My friends and I often reference the word “balance” in our conversations, with a popular refrain being, “it all comes back to balance!” I have several books about life balance—my favorite being A Mother’s Guide to Self-Renewal and I feel like I continually engage in a dance with balance in my life, coming into various sensations of balance or imbalance throughout my days. I think I make a mistake in thinking that balance is something I will one day “achieve,” rather than dipping in and out of it. I also think that the cry for “balance” can sometimes be a secret code in my brain for, “I will eventually figure everything out and life will be perfect!” So, I appreciate this quote from the book The Mommy Wars, with regard to balance, that eternal question:
“Let me save you some money: In a life with children, balance does not exist. Once you’re a parent, you can figure you’ll be out of whack for the rest of your life…Children are not born to provide balance. children are made to stir us up, to teach us how angry we can get, how scared we can be, how utterly happy, happier than we’d ever imagined was possible, how deeply we can love. Children turn us upside down and inside out; they send us to the depths and heights of ourselves; but they do not balance us. We can’t balance them either, and that’s a good thing, too. They’re finding out how to live in the world, and the most we can do is make them as safe as possible and have a good time with them.”
I have just started teaching (college) again after having a three week break and I’m teaching more classes than I ever have before, not to mention continuing to homeschool my kids and finding scraps of time to work on my own doctoral program. And, Alaina is on the move now—a seven month old baby is quite a lot more work than a younger baby! (Chiefly that she sleeps less and gets into more!) So, I’m in that time of trying to find my footing, my balance, with this new schedule and making sure I…once again…have my priorities in the right order. I have a blog post about “surrender” that I wrote several weeks ago that I keep waiting to post for some reason, as well as some other musings about keeping my blog posts going or not. I think I will keep writing, but I’m going to just post once per week—on Wednesdays probably (though, I may prep extra posts on that day to go out on different days). I also have plans for keeping them short, less navel-gazing, using material I’ve already written, and that sort of thing. While I really enjoy writing blog posts and there is something important—but hard to identify—that I get out of it (I think it is both about telling about it and playing my music), in the scope of my life right now, it really needs to slip to the bottom and possibly off of my radar entirely for a time.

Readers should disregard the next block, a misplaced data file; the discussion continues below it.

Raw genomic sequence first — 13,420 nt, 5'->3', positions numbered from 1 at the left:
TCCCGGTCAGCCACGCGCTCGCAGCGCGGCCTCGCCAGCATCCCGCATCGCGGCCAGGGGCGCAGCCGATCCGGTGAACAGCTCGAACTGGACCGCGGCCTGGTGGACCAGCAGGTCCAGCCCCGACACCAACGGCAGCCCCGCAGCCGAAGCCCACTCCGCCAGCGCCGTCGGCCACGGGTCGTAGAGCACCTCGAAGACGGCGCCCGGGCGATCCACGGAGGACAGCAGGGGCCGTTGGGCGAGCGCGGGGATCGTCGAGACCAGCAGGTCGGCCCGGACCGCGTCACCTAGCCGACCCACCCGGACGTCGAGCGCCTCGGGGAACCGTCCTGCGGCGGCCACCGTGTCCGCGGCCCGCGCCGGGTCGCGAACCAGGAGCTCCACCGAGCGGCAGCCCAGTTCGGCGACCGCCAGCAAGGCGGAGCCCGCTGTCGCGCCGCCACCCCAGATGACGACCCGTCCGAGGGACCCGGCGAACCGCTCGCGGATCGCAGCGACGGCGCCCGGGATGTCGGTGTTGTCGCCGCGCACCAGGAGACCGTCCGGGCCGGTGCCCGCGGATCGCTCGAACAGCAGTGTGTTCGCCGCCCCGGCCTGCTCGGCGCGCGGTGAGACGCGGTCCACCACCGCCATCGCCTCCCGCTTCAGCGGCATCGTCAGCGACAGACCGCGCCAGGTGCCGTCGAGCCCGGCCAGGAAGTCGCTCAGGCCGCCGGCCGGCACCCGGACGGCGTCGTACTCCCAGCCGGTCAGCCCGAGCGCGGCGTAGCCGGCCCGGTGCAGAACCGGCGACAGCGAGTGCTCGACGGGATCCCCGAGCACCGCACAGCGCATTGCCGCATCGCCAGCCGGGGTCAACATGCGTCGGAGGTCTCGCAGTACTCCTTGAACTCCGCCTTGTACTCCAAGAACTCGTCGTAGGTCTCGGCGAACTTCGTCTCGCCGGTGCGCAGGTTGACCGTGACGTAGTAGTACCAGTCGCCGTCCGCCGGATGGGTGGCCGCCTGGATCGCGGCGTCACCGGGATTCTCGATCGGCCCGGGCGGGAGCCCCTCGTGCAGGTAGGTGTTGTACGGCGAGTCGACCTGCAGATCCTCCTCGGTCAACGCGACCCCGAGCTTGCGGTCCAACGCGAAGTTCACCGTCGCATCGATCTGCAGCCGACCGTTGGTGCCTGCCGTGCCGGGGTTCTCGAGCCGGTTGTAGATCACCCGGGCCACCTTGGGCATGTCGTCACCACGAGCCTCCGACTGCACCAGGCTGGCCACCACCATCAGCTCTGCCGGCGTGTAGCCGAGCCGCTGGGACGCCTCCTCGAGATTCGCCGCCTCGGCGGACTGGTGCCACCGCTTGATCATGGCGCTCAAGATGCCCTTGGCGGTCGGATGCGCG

This conviction that something I’m doing needs to change in order to be “balanced” (or perfect, as the case may be!) makes me think the root issue is really about control—control of life’s energy and flow—and reminds me of something else I read recently in Thomas Moore’s book, Original Self:
As a therapist, I often followed a simple rule…I would listen to a man or woman passionately explain what was going on in their lives and what they needed to do. This strong expression of self-understanding and intention told me a great deal about their suffering. I could see where and how they were defending themselves against life…it always seemed fruitful to explore the direction closed off by insistent plans for improving life.
To free our souls, we may have to be loosened by our suffering and our problems. Rather than look for ways to be further in control, we may have to surrender to the vitality that is trying to get some representation. Rather than understand our dreams, we might be understood by them–reimagine our lives through their challenging images. Rather than get life together, we might allow life to have its way with us and get us together in a form that is a surprise. (emphasis mine)
True personal strength is not to be found in an iron will or in superior intelligence. Real strength of character shows itself in a willingness to let life sweep over us and burrow its way into us. Courage appears as we open ourselves to the natural alchemy of personal transformation, not when we close ourselves by making the changes we think are best. (emphasis mine)
In the following section he also says that, “when people say they want to change, I hear a subtle rejection of the person they are…even then, a conscious plan for change usually comes from the same imagination that got us into trouble in the first place. A new project of self-transformation may land us back in the uncomfortable wallowing hole we just left.”
Hmm. Not sure what my conclusion is after all this now…to blog or not to blog. I don’t think that is really the question.